Plume model

Plate model

Plume model

Plate model

Plume Model

Louisville RĂ©union Afar

Low-velocity Relative velocities

Louisville RĂ©union Afar

Low-velocity Relative velocities form the observational backbone of what Don L. Anderson (2005) calls the 'plate model', which stands in contradistinction to the 'plume model' (Figure 2.7).

Sometimes called 'platonics' to distinguish it from the kinematic theory of rigid plate tectonics, and to emphasize its shallow and ephemeral nature (Anderson 2002), the plate model offers an alternative explanation for intraplate and mid-ocean ridge volcanism. Whereas the plume hypothesis invokes concentrated and hot upwellings from the deepest mantle, the plate hypothesis involves shallow processes dominated by stress, by plate tectonics, by mantle heterogeneity, and by fertility variations (composition, volatile content, solidus), along with an asthenosphere that is near the melting point (Anderson 2005). The hope is that the plate hypothesis will unify plate tectonics, plate boundaries, global plate reorganization, normal magmatism, melting anomalies, volcanic chains, and mantle geochemistry in a single theory. Undoubtedly, the plate hypothesis simplifies views of convec-

Figure 2.7 The plume model and plate model contrasted. The schematic cross-section of the Earth shows the plume model to the left (modified from Courtillot et al. 2003 with additions from other sources) and the plate model to the right. The left half illustrates three proposed kinds of hotspots and plumes. In the deep mantle, narrow tubes (inferred) and giant upwellings coexist. Narrow upwelling plumes, which bring material from great depth to the volcanoes, localize melting anomalies. In the various plume models, the deep mantle provides the material and the deep mantle or core provides the heat for hotspots; large isolated but accessible reservoirs, rather than dispersed components, and sampling differences account for geochemical variability. Deep slab penetration, true polar wander, core heat, and mantle avalanches are important. Dark regions are assumedly hot and buoyant; lighter grey regions in the upper mantle (and the slabs subducting into the lower mantle) are cold and dense. Only a few hotspots are claimed to be the result of deep narrow plumes extending to the core-mantle boundary - different authors have different candidates. The schematic is based on fluid dynamic experiments that ignore pressure effects and, of necessity, have low viscosity relative to conductivity. The right half indicates the important attributes of the plate model: variable depths of recycling, migrating ridges and trenches, concentration of volcanism in tensile regions of the plates, inhomogeneous and active upper mantle, isolated and sluggish lower mantle, and pressure-broadened ancient features in the deep mantle. Low-density regions in both the shallow and deep mantle produce uplift and extension of the lithosphere. Stress conditions and fabric of the plate and fertility of the mantle localize melting anomalies. Large-scale features are consistent with the viscosity-conductivity-thermal expansion relations of the mantle. In the plate model, the upper mantle (down to about 1,000 km - the Repetti Discontinuity) contains recycled and delaminated material of various ages and dimensions. These materials equilibrate at various times and depths. Migrating ridges, including incipient ridges and other plate boundaries, sample the dispersed components in this heterogeneous mantle. The upper 1,000 km (Bullen's Regions B and C) is the active and accessible layer. The deep mantle (Regions D' and D"), although interesting and important, is sluggish and inaccessible. The geochemical components of mid-ocean ridge basalts, oceanic island basalts, and so forth are in the upper mantle and are mainly recycled surface materials. Dark and light grey regions in the upper mantle are respectively low and high seismic velocity regions, not necessarily hot and cold, although some of the dark regions at the top and base of the mantle are due to the presence of a melt. Source: After Anderson (2005).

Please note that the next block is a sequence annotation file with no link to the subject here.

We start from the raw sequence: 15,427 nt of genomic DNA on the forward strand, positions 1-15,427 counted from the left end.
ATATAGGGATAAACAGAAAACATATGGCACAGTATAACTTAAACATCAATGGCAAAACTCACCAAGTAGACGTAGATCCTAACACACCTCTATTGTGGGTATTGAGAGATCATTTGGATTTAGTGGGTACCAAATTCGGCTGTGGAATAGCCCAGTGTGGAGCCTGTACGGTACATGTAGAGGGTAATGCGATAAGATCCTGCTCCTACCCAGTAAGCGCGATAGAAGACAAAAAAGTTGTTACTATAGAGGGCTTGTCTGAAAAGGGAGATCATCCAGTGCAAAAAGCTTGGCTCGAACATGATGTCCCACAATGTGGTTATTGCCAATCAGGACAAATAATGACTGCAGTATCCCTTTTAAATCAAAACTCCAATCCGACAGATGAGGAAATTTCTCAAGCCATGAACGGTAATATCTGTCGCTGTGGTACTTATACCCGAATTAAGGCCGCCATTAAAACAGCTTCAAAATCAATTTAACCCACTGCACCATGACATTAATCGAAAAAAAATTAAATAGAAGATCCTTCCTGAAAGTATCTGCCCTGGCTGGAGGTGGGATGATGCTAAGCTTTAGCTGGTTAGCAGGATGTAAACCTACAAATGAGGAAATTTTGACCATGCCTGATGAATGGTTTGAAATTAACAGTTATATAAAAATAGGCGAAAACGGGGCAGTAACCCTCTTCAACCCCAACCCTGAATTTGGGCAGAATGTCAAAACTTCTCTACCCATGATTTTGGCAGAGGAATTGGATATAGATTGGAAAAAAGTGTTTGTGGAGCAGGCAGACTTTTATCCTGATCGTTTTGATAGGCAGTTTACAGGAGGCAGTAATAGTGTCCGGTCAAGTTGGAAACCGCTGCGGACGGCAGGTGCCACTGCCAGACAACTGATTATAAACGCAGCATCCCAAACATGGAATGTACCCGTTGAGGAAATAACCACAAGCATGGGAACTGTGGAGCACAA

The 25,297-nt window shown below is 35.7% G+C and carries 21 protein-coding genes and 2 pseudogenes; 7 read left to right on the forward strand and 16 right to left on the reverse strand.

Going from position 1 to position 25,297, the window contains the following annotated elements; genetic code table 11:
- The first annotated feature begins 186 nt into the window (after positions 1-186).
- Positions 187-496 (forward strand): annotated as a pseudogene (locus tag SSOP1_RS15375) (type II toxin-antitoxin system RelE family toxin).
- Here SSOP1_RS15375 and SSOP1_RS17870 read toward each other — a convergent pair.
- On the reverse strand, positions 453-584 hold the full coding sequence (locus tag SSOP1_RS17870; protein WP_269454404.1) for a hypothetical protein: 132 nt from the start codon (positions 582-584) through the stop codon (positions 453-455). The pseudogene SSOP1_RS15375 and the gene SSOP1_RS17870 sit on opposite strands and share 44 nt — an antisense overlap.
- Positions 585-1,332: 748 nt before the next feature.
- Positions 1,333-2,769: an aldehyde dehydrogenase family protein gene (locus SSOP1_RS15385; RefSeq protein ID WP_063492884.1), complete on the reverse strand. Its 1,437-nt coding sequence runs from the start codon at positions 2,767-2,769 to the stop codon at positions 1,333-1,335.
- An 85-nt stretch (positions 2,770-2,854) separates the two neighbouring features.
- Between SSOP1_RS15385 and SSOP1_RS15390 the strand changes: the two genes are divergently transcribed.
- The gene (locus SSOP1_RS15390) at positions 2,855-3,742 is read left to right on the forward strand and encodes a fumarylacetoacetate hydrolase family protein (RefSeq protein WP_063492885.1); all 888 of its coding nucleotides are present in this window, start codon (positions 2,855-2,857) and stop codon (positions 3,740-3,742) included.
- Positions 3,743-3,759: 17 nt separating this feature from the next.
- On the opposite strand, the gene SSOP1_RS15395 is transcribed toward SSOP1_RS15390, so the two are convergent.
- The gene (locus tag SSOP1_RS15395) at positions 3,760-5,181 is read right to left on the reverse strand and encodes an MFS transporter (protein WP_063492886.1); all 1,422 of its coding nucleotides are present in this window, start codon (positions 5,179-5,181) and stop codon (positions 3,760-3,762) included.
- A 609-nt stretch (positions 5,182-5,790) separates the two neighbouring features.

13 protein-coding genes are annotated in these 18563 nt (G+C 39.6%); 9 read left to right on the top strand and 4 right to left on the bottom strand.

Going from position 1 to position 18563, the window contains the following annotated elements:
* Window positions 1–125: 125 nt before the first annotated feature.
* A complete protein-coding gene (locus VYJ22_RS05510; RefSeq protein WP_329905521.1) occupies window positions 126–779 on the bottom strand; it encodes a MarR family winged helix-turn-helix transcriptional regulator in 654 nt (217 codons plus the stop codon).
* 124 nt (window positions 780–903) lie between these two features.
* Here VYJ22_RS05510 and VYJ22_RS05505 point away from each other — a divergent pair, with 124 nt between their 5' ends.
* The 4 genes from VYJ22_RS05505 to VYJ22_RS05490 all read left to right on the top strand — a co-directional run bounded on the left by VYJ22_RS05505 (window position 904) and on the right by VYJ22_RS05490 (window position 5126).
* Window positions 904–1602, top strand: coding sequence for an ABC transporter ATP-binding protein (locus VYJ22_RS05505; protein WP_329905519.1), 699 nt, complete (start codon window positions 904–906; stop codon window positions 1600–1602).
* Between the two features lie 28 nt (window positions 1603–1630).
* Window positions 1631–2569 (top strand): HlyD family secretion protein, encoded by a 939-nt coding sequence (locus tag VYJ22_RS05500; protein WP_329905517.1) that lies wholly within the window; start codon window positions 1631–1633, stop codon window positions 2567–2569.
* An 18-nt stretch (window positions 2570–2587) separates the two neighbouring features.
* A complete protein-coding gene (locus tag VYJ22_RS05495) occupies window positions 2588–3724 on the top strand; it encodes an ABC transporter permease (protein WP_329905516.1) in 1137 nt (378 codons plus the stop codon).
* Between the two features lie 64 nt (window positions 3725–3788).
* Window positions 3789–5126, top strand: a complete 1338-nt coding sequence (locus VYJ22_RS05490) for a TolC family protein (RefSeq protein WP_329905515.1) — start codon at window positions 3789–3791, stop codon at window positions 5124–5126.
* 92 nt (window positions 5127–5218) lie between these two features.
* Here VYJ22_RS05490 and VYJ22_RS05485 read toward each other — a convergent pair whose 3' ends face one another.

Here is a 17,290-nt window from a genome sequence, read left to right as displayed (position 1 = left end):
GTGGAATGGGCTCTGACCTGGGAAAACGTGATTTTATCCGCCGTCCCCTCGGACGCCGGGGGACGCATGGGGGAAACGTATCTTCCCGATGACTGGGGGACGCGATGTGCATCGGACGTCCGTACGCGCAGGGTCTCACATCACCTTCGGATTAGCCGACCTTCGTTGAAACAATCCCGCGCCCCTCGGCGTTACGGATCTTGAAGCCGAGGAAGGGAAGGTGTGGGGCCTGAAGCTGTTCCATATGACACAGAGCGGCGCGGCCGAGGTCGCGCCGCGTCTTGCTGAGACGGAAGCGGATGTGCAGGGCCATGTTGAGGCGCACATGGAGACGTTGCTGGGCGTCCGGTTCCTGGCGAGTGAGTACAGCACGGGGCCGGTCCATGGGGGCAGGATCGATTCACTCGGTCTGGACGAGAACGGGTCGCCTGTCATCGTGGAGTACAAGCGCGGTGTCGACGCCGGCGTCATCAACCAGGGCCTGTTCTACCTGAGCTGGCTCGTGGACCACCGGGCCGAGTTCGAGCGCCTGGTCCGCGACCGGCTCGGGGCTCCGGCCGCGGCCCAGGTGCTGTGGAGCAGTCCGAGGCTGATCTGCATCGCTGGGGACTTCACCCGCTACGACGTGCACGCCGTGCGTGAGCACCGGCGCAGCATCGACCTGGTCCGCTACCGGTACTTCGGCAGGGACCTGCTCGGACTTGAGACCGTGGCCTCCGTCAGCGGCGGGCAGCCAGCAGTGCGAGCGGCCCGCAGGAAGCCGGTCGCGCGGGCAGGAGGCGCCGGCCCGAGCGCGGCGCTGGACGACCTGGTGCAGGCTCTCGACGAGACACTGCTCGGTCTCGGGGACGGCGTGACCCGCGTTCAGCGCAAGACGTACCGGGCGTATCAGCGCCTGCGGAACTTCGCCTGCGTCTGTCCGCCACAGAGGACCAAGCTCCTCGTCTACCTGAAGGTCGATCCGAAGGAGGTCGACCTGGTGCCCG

tion in the Earth (Foulger 2003). The plume hypothesis demands two independent modes of convection - plate tectonics and plumes. Ridge push and slab pull forces at plate boundaries drive plate tectonics; heat from the Earth's core powers plumes. Platonics only requires plate tectonics, with volcanism that appears anomalous in its location, in its distribution, or in its volume rate explained by inhomogeneity imparted to the mantle by subducting plates and by intraplate deformations that occur preferentially along pre-existing lines of weakness.

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Responses

  • Tarquinia
    How many Pacific hotspots are fed by deepmantle plumes?
    6 years ago
  • Lucille Morris
    What plumes in convectional cells are?
    6 years ago